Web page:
I develop a new theory of wage rigidity and unemployment fluctuations. The starting point of my analysis is a generalized version of Burdett and Mortensen’s (1998) job ladder model featuring risk-neutral firms, risk-averse workers, and aggregate risk. Because of on-the-job search, my model generates wage rigidity both for incumbent workers, through standard insurance motives, and for new hires, through novel strategic complementarities in wage setting between firms. In contrast to the conventional wisdom in the macro literature, the introduction of on-the-job search implies that: (i) the wage rigidity of incumbent workers, rather than new hires, is the critical determinant of unemployment fluctuations; (ii) fairness considerations in wage setting dampen, rather than amplify, unemployment fluctuations; and (iii) new hire wages are too flexible, rather than too rigid, in the decentralized equilibrium. Quantitatively, the wage rigidity of incumbent workers caused by the insurance motive alone accounts for about one fifth of the unemployment fluctuations observed in the data.
As for wage stickiness for the not yet hired workers, here is I think the key point:
I show using simple phase diagrams that new hire wages must always feature rigidity at the top of the job ladder. This comes from the fact that at the very top of the job ladder, potential new employers have no incentive to increase wages above what the incumbent firms offer because there would be no additional workers to poach. This extremely strong strategic complementarity spills over toward lower job ladder rungs, and the wages are asymptotically rigid regardless of functional forms or parameter values. This result provides an explanation for the recent evidence on new hire wage rigidity.
The paper has many other interesting features. For instance, once wage rigidity for incumbent workers is a larger cause of unemployment, as opposed to just wage rigidity for new hires, the Shimer empirical critiques of labor market matching models dissipate. So matching models are strengthened, as are models of real rather than nominal rigidity of wages.
I am not yet sure if Fukui is right, but in any case this paper is a major contribution to the theory of wage-setting and it seems he is getting closer to the truth than anyone else has.
Tricky stuff! Via Ivan Werning.
We document that since 1997, the rate of startup formation has precipitously declined for firms operated by U.S. PhD recipients in science and engineering. These are supposedly the source of some of our best new technological and business opportunities. We link this to an increasing burden of knowledge by documenting a long-term earnings decline by founders, especially less experienced founders, greater work complexity in R&D, and more administrative work. The results suggest that established firms are better positioned to cope with the increasing burden of knowledge, in particular through the design of knowledge hierarchies, explaining why new firm entry has declined for high-tech, high-opportunity startups.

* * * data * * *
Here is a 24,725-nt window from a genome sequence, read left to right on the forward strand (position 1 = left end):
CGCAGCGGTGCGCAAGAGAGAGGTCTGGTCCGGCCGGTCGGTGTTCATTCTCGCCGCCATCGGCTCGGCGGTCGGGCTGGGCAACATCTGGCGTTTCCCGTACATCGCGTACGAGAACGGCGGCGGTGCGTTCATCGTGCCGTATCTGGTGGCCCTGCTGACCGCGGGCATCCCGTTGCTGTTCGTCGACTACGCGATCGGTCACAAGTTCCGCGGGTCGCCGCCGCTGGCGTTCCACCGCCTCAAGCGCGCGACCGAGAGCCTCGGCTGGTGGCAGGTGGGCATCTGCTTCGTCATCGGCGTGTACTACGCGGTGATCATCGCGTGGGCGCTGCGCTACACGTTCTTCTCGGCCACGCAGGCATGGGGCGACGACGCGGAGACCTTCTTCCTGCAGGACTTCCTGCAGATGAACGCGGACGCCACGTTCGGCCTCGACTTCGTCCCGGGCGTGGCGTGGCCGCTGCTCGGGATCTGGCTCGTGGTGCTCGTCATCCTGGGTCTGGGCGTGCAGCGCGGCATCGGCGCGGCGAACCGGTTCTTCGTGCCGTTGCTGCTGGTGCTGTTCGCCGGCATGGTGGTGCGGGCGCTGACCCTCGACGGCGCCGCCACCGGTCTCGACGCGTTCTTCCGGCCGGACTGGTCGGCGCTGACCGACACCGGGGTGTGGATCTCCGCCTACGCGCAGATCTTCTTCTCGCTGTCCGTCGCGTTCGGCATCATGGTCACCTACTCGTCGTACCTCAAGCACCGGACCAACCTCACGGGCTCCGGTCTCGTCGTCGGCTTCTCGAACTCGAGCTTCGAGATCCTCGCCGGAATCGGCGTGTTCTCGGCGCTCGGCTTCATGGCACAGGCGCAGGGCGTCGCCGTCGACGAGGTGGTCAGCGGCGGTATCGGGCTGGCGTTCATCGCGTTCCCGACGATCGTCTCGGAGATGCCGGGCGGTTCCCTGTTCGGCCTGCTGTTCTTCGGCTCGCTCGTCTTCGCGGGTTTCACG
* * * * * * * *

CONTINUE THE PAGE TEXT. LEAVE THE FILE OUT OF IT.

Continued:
Here is a new and very important paper by Victor Stango and Jonathan Zinman, here are some of the main results, noting that each and every paragraph is important:
Our first finding is that biases are more rule than exception. The median consumer exhibits 10 of 17 potential biases. No one exhibits all 17, but almost everyone exhibits multiple biases; e.g., the 5th percentile is 6.
Our second finding is that cross-consumer heterogeneity in biases is substantial. The standard deviation of the number of biases exhibited is about 20% of its mean, and several results below suggest that this variance is economically meaningful and not substantially inflated by measurement error.
Our third finding is that cross-consumer heterogeneity in biases is poorly explained by even a “kitchen sink” of other consumer characteristics, including classical decision inputs, demographics, and measures of survey effort. Most strikingly, we find more bias variance within classical sub-groups widely thought to proxy for behavioral biases than across them. E.g., we find more bias variation with the highest-education group than across the highest- and lowest-education groups.